Annual inflation last month expanded at its fastest pace since January on the back of higher food prices and electricity rates, the Directorate-General of Budget, Accounting and Statistics (DGBAS) said yesterday.
The consumer price index (CPI) rose 1.77 percent last month from a year earlier, following a 1.74 percent increase in May. Food prices, which climbed 4.4 percent from a year ago, led the increase, the DGBAS said.
Vegetable and fruit prices surged 30.54 percent and 4.16 percent respectively, as Typhoon Talim and heavy rains struck the nation last month, further cutting supplies and driving up prices, DGBAS said in its monthly report.
“The 30.54 percent year-on-year increase in vegetable prices boosted headline inflation by 0.63 percentage points last month,” DGBAS section chief Wang Shu-chuan (王淑娟) told a press conference.
Spending for eating out also expanded 2.42 percent last month from a year earlier, marking its largest increase since March 2009.
Overall, the rise in food prices lifted headline inflation by 1.23 percentage points last month, Wang added.
Higher food prices also drove up the prices of non-durable goods, which grew 4.12 percent year-on-year last month, the highest level this year, data showed.
The increases in gasoline prices and electricity rates, including summer power rates, further contributed to CPI growth. They directly contributed 0.08 percentage points to the annual growth in inflation last month, Wang said.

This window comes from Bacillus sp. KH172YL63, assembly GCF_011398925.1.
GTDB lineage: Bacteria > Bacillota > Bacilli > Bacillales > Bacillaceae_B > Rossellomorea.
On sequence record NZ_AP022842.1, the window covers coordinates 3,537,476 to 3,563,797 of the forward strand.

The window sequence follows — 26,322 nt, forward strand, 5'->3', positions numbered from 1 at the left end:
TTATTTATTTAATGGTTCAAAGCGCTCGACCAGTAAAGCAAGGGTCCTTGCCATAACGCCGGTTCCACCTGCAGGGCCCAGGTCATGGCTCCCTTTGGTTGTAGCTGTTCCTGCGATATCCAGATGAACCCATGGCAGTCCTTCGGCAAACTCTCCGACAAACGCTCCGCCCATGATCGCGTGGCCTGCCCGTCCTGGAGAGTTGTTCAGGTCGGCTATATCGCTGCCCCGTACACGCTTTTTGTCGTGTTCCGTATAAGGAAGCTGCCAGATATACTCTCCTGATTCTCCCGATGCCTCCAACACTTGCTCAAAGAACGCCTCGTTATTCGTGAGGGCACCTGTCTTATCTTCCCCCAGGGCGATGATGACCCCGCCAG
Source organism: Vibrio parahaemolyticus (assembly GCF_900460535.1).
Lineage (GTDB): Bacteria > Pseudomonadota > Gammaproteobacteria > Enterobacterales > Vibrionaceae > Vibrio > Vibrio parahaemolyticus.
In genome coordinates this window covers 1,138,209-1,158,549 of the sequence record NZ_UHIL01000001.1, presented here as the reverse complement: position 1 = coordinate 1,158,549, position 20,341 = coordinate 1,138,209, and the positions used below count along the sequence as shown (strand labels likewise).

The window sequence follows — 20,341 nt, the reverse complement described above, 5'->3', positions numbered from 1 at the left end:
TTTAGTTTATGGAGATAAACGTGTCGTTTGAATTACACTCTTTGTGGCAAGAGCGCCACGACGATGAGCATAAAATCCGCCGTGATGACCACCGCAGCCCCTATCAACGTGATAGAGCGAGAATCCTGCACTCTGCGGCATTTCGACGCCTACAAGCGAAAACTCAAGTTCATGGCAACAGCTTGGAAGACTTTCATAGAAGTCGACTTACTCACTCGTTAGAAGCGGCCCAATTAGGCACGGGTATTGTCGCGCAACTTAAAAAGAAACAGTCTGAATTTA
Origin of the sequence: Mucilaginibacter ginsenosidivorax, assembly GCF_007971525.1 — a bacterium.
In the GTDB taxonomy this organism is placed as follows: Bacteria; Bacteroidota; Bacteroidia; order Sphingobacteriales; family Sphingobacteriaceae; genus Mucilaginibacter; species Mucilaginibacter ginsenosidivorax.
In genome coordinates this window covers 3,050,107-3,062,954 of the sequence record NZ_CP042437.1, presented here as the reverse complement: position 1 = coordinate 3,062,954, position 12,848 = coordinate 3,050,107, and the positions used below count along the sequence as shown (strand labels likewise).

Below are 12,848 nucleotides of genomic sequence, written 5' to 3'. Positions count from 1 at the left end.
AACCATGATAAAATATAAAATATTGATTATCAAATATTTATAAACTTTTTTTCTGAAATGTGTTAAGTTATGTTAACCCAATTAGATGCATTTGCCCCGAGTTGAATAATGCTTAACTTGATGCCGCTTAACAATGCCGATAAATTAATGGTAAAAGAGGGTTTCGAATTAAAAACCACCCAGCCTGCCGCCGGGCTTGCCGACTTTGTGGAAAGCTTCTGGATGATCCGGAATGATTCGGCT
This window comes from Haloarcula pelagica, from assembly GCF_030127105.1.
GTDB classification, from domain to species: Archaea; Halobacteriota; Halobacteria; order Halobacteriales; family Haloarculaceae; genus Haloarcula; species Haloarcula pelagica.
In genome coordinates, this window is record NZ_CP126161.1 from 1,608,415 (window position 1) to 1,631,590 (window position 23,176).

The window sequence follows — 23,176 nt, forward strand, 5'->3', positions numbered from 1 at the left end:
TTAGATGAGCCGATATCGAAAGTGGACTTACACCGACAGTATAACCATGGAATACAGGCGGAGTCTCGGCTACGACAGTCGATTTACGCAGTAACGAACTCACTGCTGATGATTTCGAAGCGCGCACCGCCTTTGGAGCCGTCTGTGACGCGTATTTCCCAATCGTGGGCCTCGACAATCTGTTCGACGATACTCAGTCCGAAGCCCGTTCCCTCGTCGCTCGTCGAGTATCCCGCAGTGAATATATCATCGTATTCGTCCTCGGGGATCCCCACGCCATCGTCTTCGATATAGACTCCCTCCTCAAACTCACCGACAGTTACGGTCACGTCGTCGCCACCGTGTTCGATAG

Sydney-based Katrina Ell, an associate economist at Moody’s Analytics, said she expected food prices to remain elevated in the coming months as supplies slowly recover, further maintaining upward pressure on overall consumer prices.
Consumer expectations that prices could rise further following the hikes in gasoline and power charges could fuel inflationary pressures, she said.
“This will threaten the government’s limit of 2 percent annual growth for headline inflation this year,” Ell said in a note.
Ell added that she expected the central bank to increase its policy rates by 12.5 basis points in the fourth quarter — from the current 1.875 percent — as demand-side pressures heat up in the near term because of a recovering global economy and a slowing immediate risk from the European debt crisis.
Meanwhile, the wholesale price index (WPI) slid 1.7 percent last month from a year ago, compared with a 0.82 percent annual drop recorded a month ago, the DGBAS said.
For the first half of the year, the WPI rose 0.45 percent from a year earlier, while the CPI was up 1.47 percent year-on-year, data showed.